Thursday, January 10, 2008

Case Studies

There is a significant demand for SOA case studies, from would-be adopters and practitioners of SOA. There is also a considerable supply of SOA case studies, mostly from vendors.

But I don't see the supply meeting the demand. There seems to be a gap between what people want to know and what people are willing to publish.

Most so-called case studies take this form:

Gringotts Bank (NYSE:GOBL) needed a fast yet secure customer response across multiple legacy vaults so they installed WebHogz Enterprise Edition Version 6.66. Chief Architect Bill Weasley said "Our productivity has whizzed up by 31.4%." WebHogz CTO Harry Potter said "This application clearly demonstrates the magical superiority of our product over muggle alternatives."

I regard these as press releases rather than genuine case studies. What purpose can they possibly serve apart from name-dropping? We are told that a respectable large organization is happy with the product, but we are given few if any details on how the product was used. Impressive numbers may be quoted, but we have no idea how they are measured or what to compare them with.

One thing we really want to know is about practical lessons - difficulties and pitfalls. An alternative perspective perhaps?

However, Dr Aco Malfoy, a security consultant with Arthur T. Riddle, voiced some concerns about the WebHogz solution. "A number of our clients have had problems with the stability and performance of the product. Because of these concerns we have advised Gringotts Bank to install a separate firewall system and invest in additional dragonware, which will add considerably to the overall cost of the WebHogz project."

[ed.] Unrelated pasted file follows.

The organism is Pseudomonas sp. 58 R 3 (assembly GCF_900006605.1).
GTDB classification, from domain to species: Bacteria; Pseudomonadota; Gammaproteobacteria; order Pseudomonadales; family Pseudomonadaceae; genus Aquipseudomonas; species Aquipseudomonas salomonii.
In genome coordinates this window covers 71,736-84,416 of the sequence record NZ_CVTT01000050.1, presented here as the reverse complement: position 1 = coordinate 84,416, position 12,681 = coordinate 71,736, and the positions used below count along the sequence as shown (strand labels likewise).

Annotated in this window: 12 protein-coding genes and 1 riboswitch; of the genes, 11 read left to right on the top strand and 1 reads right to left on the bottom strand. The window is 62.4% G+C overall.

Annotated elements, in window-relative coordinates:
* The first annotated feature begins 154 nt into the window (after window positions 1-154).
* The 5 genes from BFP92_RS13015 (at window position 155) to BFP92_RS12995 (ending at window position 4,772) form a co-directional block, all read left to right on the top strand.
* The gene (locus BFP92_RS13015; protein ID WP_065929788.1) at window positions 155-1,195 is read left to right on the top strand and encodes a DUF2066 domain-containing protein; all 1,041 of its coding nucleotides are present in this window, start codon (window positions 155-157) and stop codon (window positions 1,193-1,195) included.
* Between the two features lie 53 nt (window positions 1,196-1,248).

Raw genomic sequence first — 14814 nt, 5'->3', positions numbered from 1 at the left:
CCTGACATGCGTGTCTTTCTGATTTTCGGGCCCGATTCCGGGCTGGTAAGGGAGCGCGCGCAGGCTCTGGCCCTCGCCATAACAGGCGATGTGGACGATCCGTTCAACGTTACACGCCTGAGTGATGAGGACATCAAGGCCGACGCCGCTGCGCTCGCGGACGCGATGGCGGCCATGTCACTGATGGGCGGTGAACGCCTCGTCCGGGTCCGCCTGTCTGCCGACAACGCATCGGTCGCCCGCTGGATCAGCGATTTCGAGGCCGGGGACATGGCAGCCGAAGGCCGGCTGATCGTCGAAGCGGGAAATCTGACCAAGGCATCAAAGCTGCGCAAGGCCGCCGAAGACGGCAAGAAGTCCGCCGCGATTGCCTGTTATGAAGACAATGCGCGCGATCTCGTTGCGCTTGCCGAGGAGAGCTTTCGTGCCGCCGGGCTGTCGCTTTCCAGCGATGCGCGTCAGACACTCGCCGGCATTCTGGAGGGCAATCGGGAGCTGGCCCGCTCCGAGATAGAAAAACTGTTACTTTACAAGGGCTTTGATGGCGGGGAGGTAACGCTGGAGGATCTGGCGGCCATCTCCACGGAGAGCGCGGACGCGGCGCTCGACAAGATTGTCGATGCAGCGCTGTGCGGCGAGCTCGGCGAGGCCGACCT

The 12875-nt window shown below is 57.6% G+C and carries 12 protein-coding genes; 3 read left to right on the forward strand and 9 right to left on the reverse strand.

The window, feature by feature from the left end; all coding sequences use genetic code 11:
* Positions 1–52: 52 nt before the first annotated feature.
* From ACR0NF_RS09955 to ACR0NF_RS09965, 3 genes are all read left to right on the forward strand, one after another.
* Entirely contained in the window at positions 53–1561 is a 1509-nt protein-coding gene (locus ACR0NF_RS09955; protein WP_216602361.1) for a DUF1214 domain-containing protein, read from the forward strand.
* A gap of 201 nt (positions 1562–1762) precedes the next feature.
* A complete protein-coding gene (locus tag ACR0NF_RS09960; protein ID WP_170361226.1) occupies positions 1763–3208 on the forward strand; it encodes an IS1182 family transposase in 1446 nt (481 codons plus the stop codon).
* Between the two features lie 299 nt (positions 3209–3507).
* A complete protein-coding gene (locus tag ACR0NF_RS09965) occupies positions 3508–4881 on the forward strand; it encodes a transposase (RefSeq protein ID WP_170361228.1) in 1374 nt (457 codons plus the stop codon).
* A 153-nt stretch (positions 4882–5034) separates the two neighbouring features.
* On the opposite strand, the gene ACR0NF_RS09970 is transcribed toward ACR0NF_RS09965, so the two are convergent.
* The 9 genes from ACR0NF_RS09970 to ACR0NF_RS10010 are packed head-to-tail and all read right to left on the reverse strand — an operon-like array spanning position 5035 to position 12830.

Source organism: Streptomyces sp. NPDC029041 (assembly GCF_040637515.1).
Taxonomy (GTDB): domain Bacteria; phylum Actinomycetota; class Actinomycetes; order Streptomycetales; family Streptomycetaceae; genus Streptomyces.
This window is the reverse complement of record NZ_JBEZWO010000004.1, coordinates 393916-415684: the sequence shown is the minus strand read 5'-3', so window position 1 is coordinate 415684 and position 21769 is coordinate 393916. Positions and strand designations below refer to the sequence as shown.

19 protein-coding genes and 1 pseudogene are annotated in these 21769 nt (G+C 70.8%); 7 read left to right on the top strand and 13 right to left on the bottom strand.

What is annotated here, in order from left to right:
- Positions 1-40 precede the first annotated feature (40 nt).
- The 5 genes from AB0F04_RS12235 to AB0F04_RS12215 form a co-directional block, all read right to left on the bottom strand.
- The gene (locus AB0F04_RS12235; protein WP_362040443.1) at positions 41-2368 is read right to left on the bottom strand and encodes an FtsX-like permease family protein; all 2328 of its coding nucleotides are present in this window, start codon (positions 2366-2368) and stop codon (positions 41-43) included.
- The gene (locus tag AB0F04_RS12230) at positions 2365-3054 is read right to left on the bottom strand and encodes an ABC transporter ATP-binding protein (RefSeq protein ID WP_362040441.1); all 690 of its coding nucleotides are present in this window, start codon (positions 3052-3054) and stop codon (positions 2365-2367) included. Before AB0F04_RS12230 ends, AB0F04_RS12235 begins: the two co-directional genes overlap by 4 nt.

That's not much better. It may identify some areas of concern, but still doesn't give us a rounded evaluation of a project, successful or otherwise.

And academic studies often aren't much use either.

Professor Hermione Granger, a fellow of Halloween College at Hogsfjord University, has completed a three-year comparative study of vaulting technologies in collaboration with a number of industrial partners including WebHogz Labs. "Our preliminary findings, based on an action research paradigm, do seem really quite promising, but we obviously need much more research funding before we can produce more reliable and detailed figures."

What we need is a lot more detailed, warts-and-all case studies, in plain English. But there are never enough organizations willing to expose themselves to independent public scrutiny. Any organizations willing to volunteer?


Mike Kavis said...

I agree. We need honest assessments from practitioners. I did posted a few lessons learned, good and bad, from my SOA initiative while it was still in-flight.

The problem is, most corporations don't want their people talking about what is going on inside their company. I did start getting a lot of pressure from my previous company as my blog grew in popularity. If you want real cases studies, you need to build your network and start collaborating with practitioners where they can talk freely with you about lessons learned without being under the watchful eye of big brother.

James McGovern said...

Everyone has it twisted. Did you know that our media relations department is measured based on how many times our company name appears in the media?

If an analyst firm has a policy to anonymize the name of the company such that I am employed by a Fortune 200 in New England then why would they bother?

If you want to do a formal SOA case study (not blog entry or twitter) on our shop, I can arrange.

James McGovern said...

The last analyst firm that approached us for a case study was Forrester in 2006 where they wanted to peak into how we do EA. No other firm has even asked us lately.